I hadn’t thought I would get lost in Motherhood. I was always a strong personality, with something to say, something to laugh about and things to be doing. How could I get lost? But for a while I did.

Now I am coming out the other side. I’ve readjusted. And life will keep changing and readjusting as she grows. I accept that, and will face and embrace each challenge with the best of my ability.

37 years doing whatever I liked (within reason), had to change once Elsie arrived. Out with the selfish, in with the selfless! We (my daughter, husband and I) are finding a new way of life. Becoming a parent changes everything.

I always used to wonder why people used the phrase “in the club” to describe pregnancy and parenting. Now I know. Being a mother is a sisterhood, there is an unsaid, unwritten respect to all mothers you meet. As you just know. That’s pretty special.

We were on holiday recently, a big group of us, for a family celebration. I really felt the love from other Mums. They understood the challenges of holidaying with a baby. They offered their help. I felt their support, without them even saying at times.

I think that is an amazing thing about being a mother.

My daughter brings me joy in ways no one can ever explain. She breaks my heart with her point and cry technique (as I leave her with someone else). She frustrates me like nothing else when she chucks food all over the floor, and she melts my heart when she reaches out to hug and kiss me.

She makes me proud each time she learns something new; delights me when she charms strangers. I’m so grateful l, (and ever so slightly smug), when she sits nicely in a restaurant, letting us actually enjoy a meal. (Sort of)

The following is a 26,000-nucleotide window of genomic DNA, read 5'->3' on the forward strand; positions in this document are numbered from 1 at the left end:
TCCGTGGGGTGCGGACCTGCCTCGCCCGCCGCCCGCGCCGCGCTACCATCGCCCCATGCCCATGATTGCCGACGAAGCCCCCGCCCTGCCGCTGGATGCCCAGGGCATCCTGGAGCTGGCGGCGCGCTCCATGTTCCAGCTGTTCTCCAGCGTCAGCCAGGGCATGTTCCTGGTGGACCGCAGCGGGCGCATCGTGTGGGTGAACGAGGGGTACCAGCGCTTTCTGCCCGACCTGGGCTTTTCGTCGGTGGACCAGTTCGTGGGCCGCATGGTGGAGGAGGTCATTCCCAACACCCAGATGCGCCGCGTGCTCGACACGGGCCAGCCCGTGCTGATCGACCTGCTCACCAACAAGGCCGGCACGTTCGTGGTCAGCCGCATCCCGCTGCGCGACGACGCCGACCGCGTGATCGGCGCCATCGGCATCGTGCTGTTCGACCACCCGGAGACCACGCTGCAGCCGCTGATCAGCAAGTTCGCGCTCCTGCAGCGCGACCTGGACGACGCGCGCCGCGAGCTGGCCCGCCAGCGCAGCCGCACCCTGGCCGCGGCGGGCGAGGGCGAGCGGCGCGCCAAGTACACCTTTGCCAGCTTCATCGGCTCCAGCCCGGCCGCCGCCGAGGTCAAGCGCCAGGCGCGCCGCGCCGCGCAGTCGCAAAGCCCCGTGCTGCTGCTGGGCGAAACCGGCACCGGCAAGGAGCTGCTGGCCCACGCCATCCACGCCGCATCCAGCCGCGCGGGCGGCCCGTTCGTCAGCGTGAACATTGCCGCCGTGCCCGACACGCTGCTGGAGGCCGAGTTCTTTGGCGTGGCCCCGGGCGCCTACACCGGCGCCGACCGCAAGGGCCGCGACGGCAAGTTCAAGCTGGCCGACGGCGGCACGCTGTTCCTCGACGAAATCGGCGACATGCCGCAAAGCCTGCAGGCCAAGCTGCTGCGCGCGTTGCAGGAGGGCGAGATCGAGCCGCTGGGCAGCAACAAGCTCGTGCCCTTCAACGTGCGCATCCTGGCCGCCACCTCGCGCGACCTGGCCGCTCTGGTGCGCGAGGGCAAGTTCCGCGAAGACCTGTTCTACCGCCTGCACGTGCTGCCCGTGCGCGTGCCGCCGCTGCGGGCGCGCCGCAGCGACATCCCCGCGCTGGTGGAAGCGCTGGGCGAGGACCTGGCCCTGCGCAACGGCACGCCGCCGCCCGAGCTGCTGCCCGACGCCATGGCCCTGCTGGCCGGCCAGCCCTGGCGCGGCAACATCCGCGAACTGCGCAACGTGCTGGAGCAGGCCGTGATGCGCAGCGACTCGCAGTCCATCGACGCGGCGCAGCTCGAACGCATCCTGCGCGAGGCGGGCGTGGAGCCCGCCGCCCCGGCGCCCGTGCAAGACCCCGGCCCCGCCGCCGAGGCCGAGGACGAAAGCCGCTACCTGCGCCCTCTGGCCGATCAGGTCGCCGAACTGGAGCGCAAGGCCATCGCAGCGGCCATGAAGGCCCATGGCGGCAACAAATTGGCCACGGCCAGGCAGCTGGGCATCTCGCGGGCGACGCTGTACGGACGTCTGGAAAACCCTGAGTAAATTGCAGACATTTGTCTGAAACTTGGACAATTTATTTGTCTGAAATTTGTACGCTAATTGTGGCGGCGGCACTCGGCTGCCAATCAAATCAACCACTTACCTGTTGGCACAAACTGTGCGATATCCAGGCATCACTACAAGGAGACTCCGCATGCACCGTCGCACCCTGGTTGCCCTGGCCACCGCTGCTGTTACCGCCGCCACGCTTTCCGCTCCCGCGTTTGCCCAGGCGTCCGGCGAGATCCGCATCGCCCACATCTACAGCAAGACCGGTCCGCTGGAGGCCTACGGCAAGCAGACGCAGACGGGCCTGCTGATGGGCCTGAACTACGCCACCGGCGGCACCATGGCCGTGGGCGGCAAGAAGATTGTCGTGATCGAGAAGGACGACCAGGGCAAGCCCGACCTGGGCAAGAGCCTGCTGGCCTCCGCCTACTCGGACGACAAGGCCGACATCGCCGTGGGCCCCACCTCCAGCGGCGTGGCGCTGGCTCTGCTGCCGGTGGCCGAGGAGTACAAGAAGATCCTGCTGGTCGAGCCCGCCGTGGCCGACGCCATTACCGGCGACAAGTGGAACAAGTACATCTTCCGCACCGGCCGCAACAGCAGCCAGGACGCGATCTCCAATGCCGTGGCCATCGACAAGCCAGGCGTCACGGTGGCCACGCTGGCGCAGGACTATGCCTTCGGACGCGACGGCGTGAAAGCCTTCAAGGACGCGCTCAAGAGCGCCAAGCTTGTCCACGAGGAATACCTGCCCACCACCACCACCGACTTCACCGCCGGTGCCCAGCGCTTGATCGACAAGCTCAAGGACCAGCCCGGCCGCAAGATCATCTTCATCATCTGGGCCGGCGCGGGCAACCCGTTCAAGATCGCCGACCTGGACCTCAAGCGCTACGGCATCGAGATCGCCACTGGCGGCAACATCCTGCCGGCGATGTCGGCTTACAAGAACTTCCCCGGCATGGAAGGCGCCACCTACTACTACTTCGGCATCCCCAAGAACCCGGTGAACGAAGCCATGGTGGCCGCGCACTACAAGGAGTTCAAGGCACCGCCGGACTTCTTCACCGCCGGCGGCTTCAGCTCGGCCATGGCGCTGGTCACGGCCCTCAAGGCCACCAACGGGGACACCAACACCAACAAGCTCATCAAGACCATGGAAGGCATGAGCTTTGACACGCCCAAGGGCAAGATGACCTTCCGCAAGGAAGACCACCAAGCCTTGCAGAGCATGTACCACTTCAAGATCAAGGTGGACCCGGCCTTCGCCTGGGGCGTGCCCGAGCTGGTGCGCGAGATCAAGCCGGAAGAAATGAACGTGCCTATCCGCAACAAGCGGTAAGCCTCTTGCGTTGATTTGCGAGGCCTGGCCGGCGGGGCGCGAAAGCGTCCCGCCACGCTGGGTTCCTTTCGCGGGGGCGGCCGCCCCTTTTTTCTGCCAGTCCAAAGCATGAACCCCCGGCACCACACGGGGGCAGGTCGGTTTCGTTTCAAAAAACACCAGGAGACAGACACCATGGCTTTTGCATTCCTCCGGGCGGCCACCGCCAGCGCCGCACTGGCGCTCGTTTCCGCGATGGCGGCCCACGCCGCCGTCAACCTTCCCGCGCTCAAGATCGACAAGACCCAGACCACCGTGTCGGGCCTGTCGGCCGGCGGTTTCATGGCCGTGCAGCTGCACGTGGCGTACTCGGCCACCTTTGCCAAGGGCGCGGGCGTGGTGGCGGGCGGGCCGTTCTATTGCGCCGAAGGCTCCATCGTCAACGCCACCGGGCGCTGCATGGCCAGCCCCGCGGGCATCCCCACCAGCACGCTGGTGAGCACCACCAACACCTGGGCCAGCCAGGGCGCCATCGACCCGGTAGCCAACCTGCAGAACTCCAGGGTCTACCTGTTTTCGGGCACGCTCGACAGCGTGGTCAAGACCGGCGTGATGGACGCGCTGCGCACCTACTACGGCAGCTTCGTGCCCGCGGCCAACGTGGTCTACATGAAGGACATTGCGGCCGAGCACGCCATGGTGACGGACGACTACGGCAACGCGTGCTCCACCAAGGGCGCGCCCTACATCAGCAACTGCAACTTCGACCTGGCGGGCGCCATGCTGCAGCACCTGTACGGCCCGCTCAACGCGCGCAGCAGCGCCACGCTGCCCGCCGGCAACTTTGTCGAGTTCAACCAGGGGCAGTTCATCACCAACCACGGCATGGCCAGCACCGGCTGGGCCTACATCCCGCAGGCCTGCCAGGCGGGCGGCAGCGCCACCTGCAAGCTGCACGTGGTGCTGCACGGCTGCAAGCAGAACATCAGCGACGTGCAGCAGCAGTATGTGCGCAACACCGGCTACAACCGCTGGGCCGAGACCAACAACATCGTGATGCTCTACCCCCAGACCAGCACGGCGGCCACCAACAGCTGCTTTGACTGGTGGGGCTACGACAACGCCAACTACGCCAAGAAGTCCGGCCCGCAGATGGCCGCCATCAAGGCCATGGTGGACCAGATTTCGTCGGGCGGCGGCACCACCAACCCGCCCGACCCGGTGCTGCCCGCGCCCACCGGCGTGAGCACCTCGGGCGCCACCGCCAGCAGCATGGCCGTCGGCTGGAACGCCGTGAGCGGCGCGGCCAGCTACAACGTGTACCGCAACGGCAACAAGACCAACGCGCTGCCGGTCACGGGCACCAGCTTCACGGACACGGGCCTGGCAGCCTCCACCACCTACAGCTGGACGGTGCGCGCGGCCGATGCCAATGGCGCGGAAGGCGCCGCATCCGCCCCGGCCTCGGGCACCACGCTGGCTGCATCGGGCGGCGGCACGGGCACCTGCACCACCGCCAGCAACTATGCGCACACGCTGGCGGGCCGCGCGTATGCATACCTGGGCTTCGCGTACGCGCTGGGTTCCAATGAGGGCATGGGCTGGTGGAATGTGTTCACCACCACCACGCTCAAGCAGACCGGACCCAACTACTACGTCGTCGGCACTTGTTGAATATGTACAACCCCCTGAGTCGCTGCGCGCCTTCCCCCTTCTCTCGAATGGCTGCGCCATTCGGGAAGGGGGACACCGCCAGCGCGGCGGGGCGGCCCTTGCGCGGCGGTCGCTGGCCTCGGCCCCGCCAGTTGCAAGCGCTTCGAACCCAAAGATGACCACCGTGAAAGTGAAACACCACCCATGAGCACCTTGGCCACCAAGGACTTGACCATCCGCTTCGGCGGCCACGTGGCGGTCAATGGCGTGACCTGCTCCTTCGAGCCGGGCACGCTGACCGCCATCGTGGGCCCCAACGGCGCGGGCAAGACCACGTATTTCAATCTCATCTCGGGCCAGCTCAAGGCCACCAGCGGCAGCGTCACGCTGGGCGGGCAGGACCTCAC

She makes me laugh, a lot. She tests my patience beyond realms I thought possible, and yet as a mother, all you do is love her. Love her with all your heart each and every day.

Hear more from Bottlefor2 on the blog here and connect on Facebook and Twitter

To find out more about the #beingamother project, how you can take part, and to catch up on previous issues hop over here.


  1. Wow, that’s a really beautiful post. I love the way that Lucy likens being a mother to being a lioness protecting her cub – it’s a great analogy.
    I have also created a few spreadsheets in my time!

  2. yes – but I couldn’t have left mine at 9 months which would be when I would have had to … so mothers who want to rear their own children to age 3 when they can go to school nursery should be supported financially so they can do this. I agree it takes over you in unexpected ways as soon as they are born. I was most definitely non maternal before and wasn’t really too keen on kids … but after wards certainly with my own kids I really enjoyed that time. off to the park, picking up leaves in autumn, going swimming, going to football class or swimming lessons or to toddler groups and playgroups … and also much of the time just visiting other mums which was free – most of those things are free but we do need financial support as we lose a salary and playgroups and toddlers cost money to run …